And all the flower o' Northumberland. With them the noble Nevill came,

The Erle of Westmorland was hee: At Wetherbye they mustred their host,

Thirteen thousand faire to see.

Lord Westmorland his ancyent raisde,

The Dun Bull he rays'd on hye,
And three dogs with golden collars

Were there sett out most royallye.
Erle Percy there his ancyent spred,

The Halfe-Moone shining all soe faire : 5
The Nortons ancyent had the crosse,

And the five wounds our Lord did beare.

105

4 Ver. 102, Dun Bull, &c.] The supporters of the Nevilles, Earls of Westmoreland, were two bulīs argent, ducally collar'd gold, armed or, &o. But I ve not discovered the device mentioned in the ballad among the badges, &c., given by that house. This, however, is certain, that among those of the Nevilles, Lords Abergavenny. (who were of the same family is a dun cow with a golden collar: and the Nevilles of Chyte in Yorkshire (of the Westmoreland branch) gave for their crest in 1513, a dog's (greyhound's) head, erased. So that it is not improbable but Charles Neville, the unhappy Earl of Westmoreland here mentioned, might on this occasion give the above device on his banner. After all, our old minstrel's verses here may have undergone some corruption; for, in another ballad in the same folio MS., and apparently written by the same hand, containing the Sequel of this Lord Westmoreland's history, his banner is thus described, more conformable to his known bearings:

“ Sette me up my faire Dun Bull,

Wi' th' Gilden Hornes, hee beares so hye."

5 Ver. 106, The Halfe-Moone, &c.] The silver crescent is a well-known crest or badge of the Northumberland family. It was probably brought home from some of the crusades against the Sarazens. In an ancient Pedigree in verse, finely illuminated on a roll of vellum, and written in the reign of Henry VII. (in possession of the family), we have this fabulous account given of its original. The author begins with accounting for the name of Gernon or Algernon, often borne by the Percies: who, he says, were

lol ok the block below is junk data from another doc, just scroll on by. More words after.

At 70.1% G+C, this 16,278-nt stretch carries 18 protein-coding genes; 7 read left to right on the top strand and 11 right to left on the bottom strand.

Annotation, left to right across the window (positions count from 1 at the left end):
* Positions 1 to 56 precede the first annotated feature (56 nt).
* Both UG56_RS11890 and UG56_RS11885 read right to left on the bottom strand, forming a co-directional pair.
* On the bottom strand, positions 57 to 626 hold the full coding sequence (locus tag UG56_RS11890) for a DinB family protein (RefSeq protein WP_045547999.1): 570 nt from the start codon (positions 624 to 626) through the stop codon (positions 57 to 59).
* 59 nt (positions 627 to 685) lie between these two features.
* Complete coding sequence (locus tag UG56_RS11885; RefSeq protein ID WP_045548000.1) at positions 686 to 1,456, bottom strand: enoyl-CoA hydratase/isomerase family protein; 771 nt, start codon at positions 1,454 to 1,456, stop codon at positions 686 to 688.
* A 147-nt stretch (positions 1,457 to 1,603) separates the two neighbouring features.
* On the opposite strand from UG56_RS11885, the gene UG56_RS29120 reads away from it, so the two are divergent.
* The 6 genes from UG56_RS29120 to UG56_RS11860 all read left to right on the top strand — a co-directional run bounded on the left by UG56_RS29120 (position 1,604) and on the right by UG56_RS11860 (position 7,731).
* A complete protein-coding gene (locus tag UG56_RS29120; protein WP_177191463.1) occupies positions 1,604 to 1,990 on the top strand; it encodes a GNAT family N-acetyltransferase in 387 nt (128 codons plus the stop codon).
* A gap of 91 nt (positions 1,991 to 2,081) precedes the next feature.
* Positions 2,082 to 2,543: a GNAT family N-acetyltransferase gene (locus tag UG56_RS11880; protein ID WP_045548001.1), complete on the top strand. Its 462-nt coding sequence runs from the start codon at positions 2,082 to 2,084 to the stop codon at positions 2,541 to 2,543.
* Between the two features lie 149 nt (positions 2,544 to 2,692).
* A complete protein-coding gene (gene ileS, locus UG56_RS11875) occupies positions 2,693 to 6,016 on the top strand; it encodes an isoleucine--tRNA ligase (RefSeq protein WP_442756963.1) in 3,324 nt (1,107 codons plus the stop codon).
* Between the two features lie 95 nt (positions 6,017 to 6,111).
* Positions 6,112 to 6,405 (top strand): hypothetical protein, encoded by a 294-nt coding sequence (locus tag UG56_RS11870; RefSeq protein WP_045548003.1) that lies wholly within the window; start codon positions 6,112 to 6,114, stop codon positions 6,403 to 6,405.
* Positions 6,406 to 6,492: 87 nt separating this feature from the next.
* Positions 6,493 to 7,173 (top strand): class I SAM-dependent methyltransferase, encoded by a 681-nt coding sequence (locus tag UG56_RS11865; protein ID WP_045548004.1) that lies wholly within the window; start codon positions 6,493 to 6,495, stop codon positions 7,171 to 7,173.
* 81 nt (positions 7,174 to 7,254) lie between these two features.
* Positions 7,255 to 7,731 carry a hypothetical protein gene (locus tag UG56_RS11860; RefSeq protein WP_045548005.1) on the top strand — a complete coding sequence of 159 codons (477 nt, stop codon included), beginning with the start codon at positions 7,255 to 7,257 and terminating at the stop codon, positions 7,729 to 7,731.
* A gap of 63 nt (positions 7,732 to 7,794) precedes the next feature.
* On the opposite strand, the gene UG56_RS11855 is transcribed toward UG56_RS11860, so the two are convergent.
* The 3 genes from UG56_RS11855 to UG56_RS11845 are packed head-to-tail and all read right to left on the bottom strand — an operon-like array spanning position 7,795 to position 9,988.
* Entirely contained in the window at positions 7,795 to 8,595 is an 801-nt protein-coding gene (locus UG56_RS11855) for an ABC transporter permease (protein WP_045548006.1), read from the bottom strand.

. Gernons fyrst named of Brutys bloude of Troy :
Which valliantly fyghtynge in the land of Persè (Persia)
At pointe terrible ayance the miscreants on nyght,
An hevynly mystery was schewyd him, old bookys reherse;
In hys scheld did schyne a MONE veryfying her lyght,
Which to all the ooste yave a perfytte syght,
To vaynquys his enmys, and to deth them persue;
Ard therefore the Persès (Percies) the Cressant doth renew."

In the dark ages, no family was deemed considerable that did not derivo its descent from the Trojan Brutus; or that was not distinguished by prodigies and miracles.

Then Sir George Bowes he straitwaye rose,
After them some spoyle to make;

110 Those noble erles turn'd backe againe,

And aye they vowed that knight to take.
That baron he to his castle fled,

To Barnard castle then fled hee;
The uttermost walles were eathe to win,

115
The earles have won them presentlìe.
The uttermost walles were lime and bricke,

But thoughe they won them soon anone,
Long e'er they wan the innermost walles,
For they were cut in rocke of stone.

120 Then newes unto leeve London came,

In all the speede that ever might bee,
And word is brought to our royall queene

Of the rysing in the North countrie.
Her grace she turned her round about,

125
And like a royall queene shee swore,6
“I will ordayne them such a breakfast,

As never was in the North before.”
Shee caus'd thirty thousand men be rays'd,
With horse and harneis faire to see;

130 She caused thirty thousand men be raised,

To take the earles i' th' North countrie.
Wi' them the false Erle Warwick went,

Th' Erle Sussex and the Lord Hunsdèn;
Untill they to Yorke castle came,

I wiss, they never stint ne blan.
Now spred thy ancyent, Westmorland,

Thy dun bull faine would we spye :
And thou, the Erle o' Northumberland,

Now rayse thy half-moone up on hye.
But the dun bulle is fled and gone,

And the halfe-moone vanished away :
The erles, though they were brave and bold,

Against soe many could not stay. 6 This is quite in character: her majesty would sometimes swear at her nobles, as well as box their ears.

135

140